I've seen on this forum that it is possible to use mod_rewrite to change a URL from say http://www.example.com/index.html?var=bluewidget

into:
http://www.example.com/bluewidget/

BUT, i've also read on this forum that mod_rewrite can't rewrite a URL that doesn't exist. So if I wanted to do this then www.mysite.com/bluewidget/index.html would still have to exist as a file.

The two explanations I've read as you can see very much contradict each other. So I'm at a bit of a loss as to whether this can or cannot be done. I'll be researching it myself as soon as I find time, but until then I'll hold out the hope that someone here will help me out:)

[edited by: jatar_k at 9:07 pm (utc) on June 15, 2005]
[edit reason] changed to example.com [/edit]

anshul




msg:1277385
 6:58 am on Jun 16, 2005 (gmt 0)

I've related but different curiousity:
What is better a .php or .htm Web page? ( both pages have no querystrings, sids or other url information ). But PHP Web page is still dynamic as it displays different content and links from db, when refreshed again and again. How search engines take this?

Another different question I've: if urls are passing session data, how bad it is and how to avoid session variables populating in urls, without changing application code. ;)

mincklerstraat




msg:1277386
 7:46 am on Jun 16, 2005 (gmt 0)

WSQuant: mod_rewrite can and usually is used to serve requests from files that don't 'really' exist in the filesystem in the same way they appear in the url. The rewrite rules will just send requests to another page specified with the rule, with parameters (if these are included in the rule). However, if the request and the rule don't result in a valid request, mod_rewrite will give some kind of error - this is maybe what you've read. Your bluewidget example should work just fine, as long as the rule is well-written, and you have some kind of valid response for $_GET['var'] = 'blue'.

anshul: how a page is refreshed depends on the server headers. This is a part of the page you can't see just by viewing source - google 'live http headers' and you'll find a number of sites that let you see the http headers of whatever page you want, the firefox webdev toolbar also has this facility. Very important when you get further into web development.

Normally, apache does a great job returning info on .html pages without you knowing anything about all the hard work it's doing. It sends a bit of data out in an E_TAG' header, and sends out the date the page was last modified. When you want to look at the page again that's in your browser's cache, your browser sends back either this E_TAG info, or the last-modified date. Apache looks at this, and can tell if the page has been modified or not. If not, it just sends back a tiny bit of info, 'no, your cache is still valid' - this isn't a whole HTML page, so it happens real nice and fast.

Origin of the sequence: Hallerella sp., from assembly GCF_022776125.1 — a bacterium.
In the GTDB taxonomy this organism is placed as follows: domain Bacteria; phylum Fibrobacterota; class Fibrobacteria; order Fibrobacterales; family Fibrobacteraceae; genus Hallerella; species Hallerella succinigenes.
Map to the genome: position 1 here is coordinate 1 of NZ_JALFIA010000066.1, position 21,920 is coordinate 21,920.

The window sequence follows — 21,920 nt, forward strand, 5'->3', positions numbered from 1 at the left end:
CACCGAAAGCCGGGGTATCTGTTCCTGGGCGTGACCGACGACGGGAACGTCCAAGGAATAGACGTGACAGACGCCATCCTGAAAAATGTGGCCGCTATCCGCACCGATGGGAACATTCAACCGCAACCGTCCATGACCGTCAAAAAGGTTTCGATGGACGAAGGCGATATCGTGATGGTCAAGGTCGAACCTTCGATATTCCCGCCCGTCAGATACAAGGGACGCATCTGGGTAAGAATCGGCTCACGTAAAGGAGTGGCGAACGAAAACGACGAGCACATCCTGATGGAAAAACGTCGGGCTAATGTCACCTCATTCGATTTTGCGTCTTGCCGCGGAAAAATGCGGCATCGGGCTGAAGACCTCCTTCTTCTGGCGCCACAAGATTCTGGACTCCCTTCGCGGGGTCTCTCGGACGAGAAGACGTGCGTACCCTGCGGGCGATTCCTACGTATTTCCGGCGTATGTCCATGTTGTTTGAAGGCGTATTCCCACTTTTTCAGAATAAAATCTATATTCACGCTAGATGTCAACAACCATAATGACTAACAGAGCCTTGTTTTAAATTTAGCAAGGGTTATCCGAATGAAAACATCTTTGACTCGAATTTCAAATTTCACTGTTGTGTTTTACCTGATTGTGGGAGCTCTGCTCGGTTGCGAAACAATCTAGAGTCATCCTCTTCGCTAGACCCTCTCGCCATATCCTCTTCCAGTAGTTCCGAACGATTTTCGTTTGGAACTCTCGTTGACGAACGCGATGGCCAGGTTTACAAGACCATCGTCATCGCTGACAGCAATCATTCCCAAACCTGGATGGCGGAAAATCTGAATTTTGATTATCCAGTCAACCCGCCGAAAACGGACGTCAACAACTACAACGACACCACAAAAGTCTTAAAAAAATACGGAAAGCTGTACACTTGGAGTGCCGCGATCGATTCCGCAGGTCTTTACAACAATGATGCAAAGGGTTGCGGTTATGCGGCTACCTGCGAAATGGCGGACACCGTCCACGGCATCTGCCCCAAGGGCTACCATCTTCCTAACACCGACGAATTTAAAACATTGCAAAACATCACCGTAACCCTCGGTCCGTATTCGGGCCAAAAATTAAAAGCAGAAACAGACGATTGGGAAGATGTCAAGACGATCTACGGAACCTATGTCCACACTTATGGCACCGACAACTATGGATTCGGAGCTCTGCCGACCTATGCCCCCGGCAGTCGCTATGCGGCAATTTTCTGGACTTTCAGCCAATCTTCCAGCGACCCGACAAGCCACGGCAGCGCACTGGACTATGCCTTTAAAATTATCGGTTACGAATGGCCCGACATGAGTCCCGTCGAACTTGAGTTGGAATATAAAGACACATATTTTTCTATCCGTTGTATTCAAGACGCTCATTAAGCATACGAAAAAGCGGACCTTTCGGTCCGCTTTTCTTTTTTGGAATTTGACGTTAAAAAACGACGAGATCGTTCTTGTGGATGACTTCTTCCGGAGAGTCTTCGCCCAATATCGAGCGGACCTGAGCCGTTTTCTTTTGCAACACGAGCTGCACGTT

PHP won't give you any of this information unless you ask it to. Since the browser doesn't have any information on how long the page stays fresh, it just asks for the whole page again, and PHP serves up the whole entire page, again. You can add smart cache-headers to your scripts, but this takes some thinking. There are also drop-in cache options like jpcache.

If you use mod_rewrite to make your .php pages look like .htm pages, or make PHP parse .htm pages, this situation doesn't change - the .htm page is still served by PHP, and won't give any significant cache headers. This can be good or bad, depending on the page - if your pages don't change much, it's bad, if they're always updated with fresh stuff, it's good.

Search engines are getting much better at indexing pages with parameters.

Session id's: see the ini settings session.use_cookies and session.use_only_cookies .

Dijkgraaf




msg:1277387
 12:17 am on Jun 17, 2005 (gmt 0)

Hi anshul

You can put cache control into .php pages so that they will return a 304 return code. However many search bots don't even seem to send the If-Modified-Since in the HTTP headers, but then some don't even send that when getting .htm files.
Googleguy said it would help with Googlebot, however the first page I tried testing it on it didn't work with Googlebot, however I now suspect that was because it is my main page which is normally reached via a 301 redirect. I'm trying on another page now, but results aren't yet in ;-)

Global Options:
 top home search open messages active posts  
 

Home / Forums Index / Code, Content, and Presentation / PHP Server Side Scripting
rss feed

All trademarks and copyrights held by respective owners. Member comments are owned by the poster.
Home ¦ Free Tools ¦ Terms of Service ¦ Privacy Policy ¦ Report Problem ¦ About ¦ Library ¦ Newsletter
WebmasterWorld is a Developer Shed Community owned by Jim Boykin.
© Webmaster World 1996-2014 all rights reserved